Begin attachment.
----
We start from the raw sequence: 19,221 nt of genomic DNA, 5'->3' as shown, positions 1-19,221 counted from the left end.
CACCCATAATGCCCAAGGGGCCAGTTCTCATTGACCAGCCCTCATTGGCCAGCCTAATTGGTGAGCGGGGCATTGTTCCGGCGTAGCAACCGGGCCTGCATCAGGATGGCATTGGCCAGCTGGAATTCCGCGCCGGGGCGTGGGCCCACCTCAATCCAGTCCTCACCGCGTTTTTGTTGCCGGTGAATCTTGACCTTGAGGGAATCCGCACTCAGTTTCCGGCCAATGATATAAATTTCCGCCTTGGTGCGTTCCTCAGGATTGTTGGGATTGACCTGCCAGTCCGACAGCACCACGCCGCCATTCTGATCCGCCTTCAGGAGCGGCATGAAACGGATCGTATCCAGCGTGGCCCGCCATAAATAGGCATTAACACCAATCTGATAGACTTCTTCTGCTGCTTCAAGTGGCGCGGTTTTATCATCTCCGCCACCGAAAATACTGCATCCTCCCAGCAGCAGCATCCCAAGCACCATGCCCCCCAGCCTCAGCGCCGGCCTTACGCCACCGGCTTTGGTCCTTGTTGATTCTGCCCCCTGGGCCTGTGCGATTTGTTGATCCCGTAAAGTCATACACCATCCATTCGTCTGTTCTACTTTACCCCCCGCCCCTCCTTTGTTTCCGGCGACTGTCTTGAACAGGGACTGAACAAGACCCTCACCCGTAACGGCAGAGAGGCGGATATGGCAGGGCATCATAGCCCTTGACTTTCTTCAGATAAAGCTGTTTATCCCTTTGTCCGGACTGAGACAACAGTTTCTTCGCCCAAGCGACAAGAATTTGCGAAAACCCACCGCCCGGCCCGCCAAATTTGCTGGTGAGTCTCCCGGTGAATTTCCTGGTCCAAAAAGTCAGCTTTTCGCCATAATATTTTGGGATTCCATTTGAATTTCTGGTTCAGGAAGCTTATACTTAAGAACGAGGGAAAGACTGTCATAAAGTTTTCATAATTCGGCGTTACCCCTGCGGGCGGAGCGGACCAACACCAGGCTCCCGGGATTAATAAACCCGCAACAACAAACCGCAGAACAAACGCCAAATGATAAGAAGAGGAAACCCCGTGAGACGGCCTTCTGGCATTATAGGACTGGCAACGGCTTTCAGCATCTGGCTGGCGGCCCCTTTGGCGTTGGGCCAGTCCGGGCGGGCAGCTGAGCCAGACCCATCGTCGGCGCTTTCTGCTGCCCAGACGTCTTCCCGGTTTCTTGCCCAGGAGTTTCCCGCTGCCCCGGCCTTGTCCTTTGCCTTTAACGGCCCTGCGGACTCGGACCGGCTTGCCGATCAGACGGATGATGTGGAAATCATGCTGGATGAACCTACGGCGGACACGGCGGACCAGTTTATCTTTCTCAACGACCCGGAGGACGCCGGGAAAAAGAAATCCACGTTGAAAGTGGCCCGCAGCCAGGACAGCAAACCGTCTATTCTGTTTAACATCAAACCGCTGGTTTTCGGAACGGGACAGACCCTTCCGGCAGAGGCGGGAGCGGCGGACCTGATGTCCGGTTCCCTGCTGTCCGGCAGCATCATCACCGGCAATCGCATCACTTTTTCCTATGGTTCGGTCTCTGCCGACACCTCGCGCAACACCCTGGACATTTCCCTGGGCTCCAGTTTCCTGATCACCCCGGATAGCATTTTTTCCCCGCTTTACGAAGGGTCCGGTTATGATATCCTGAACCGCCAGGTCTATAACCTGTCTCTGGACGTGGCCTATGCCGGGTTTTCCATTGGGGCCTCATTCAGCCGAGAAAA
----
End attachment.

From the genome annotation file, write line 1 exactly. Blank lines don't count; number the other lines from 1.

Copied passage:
We start from the raw sequence: 19,221 nt of genomic DNA, 5'->3' as shown, positions 1-19,221 counted from the left end.